Having worked with Thorlux products for over 10 years, Sheffield Hallam’s Estates Department is now seeing the benefit of the company’s latest innovation. Describing its SmartScan system as ‘the way to go’, the university has recognised the significant savings that can be achieved by removing the task of manually testing thousands of emergency luminaires every month.
Despite being home to around 30,000 students and 450 staff, over the past 10 years Sheffield Hallam has reduced carbon emissions resulting from energy use in its buildings by 11.2%. As the university has grown the logistics required in testing the emergency lighting in order to conform to legislation have become increasingly difficult. This is where Thorlux were able to offer a solution, the university was one of the early adopters of Scanlight AT, the Thorlux web-based emergency lighting testing and monitoring systems.
Paul Browse is Sheffield Hallam’s Senior Electrical Engineer and he explains: “We have been very heavily involved with Scanlight having experimented with other systems and having found them to be unreliable. Our Scanlight trial found the system to be very efficient.
“The big advantage of the system is the automatic testing of emergency lighting which eliminates the need for physically checking individual luminaires. Before Scanlight, we used a combination of our own staff and contractors to carry out the monthly and annual tests. The new, automated system negates the need for this which is a considerable saving given the size of our estate. We’ve seen a massive saving on staff hours.”
With Scanlight AT already installed across many of the university buildings, the estates department has now started to install SmartScan.
SmartScan merges Thorlux’s Smart energy efficient indoor lighting controls – which are designed with group presence detection and individual daylight-based switching and dimming – with energy-saving Smart External lighting controls. It also incorporates Scanlight AT web-based emergency lighting testing and monitoring systems, combining all three into one wireless control system.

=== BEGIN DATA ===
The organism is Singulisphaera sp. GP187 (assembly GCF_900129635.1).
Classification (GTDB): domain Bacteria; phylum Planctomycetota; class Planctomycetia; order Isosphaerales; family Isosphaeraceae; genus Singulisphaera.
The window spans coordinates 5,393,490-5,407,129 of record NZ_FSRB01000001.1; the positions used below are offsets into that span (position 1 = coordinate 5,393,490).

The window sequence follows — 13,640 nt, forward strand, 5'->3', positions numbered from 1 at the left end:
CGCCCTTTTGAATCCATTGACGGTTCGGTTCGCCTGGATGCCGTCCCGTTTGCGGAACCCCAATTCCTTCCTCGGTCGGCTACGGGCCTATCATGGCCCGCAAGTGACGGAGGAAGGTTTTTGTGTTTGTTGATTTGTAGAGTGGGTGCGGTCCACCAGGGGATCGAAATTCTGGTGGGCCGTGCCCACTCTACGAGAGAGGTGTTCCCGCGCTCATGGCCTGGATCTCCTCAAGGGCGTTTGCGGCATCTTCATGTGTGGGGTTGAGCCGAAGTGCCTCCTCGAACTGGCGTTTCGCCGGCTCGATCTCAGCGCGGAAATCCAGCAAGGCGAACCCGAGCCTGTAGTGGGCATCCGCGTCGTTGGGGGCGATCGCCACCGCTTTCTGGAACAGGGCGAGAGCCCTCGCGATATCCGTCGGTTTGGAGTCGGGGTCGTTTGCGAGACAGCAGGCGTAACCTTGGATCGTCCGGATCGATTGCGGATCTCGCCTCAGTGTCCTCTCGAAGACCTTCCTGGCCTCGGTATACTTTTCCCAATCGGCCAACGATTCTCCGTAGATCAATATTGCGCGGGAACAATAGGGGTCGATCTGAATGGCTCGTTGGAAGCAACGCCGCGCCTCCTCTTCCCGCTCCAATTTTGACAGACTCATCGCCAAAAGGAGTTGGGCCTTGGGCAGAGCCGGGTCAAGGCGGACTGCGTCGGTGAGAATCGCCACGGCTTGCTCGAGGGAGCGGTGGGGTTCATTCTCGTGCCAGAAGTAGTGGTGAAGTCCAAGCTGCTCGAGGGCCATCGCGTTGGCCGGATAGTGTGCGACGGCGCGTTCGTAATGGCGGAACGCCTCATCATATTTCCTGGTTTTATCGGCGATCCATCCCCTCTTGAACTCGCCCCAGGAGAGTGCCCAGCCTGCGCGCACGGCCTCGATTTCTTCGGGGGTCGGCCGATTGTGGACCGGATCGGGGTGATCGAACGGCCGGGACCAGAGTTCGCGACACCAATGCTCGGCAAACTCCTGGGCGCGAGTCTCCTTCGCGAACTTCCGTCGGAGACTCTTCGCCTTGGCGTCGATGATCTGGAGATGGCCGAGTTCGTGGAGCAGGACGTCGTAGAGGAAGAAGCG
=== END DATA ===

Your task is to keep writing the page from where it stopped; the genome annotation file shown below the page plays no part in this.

Smartscan emergency luminaires test according to the schedule specified in BS EN 62034:2012 and display current status via a bi-colour LED. The SmartScan programmer can be used to download detailed status information and initiate manual testing.
What makes SmartScan a winner from Paul Browse’s point of view is its ease of installation, particularly in retro-fit situations. SmartScan uses the latest wireless mesh technology to replace wired communications signals between each luminaire.
SmartScan uses 868MHz secure radio communication which offers excellent transmission distance within buildings with each luminaire acting as a wireless node to repeat commands on to the next luminaire. This provides a robust system that will always find a communication path.
The first Sheffield Hallam building to be fitted with SmartScan is the five-storey Arundel Building which combines teaching space with staff accommodation, a café and public access space.
Paul Browse explains the decision to move on to SmartScan: “SmartScan gives us everything in one package. We have been extremely satisfied with Scanlight but the main factor influencing our decision to go with SmartScan was the significant reduction in installation costs. It is an ideal system for refurbishments, particularly in awkward buildings where you have to deal with areas such as stairwells.
“Looking at budgetary figures, the slightly increased capital outlay of SmartScan over the equivalent Scanlight-AT system is more than outweighed by the time and cost savings from not having to install connective wiring between luminaires. With its ease of installation, SmartScan is the way to go.”
Another key benefit of SmartScan for the estates team at Sheffield Hallam is the accessibility of information. Luminaires are wirelessly linked into a Gateway which collects and transmits their status information to the World Wide Web for viewing using tablets, smart-phones, laptops and computers.
With SmartScan now in place in the Arundel Building, further installations are currently underway across Sheffield Hallam’s facilities. Paul Browse also reports that the system has been well received by the university’s major electrical contractors. They’ve taken up the Thorlux training offer which has improved project handovers. He concludes: “I think SmartScan will really come into its own – I just wish we’d had it earlier!”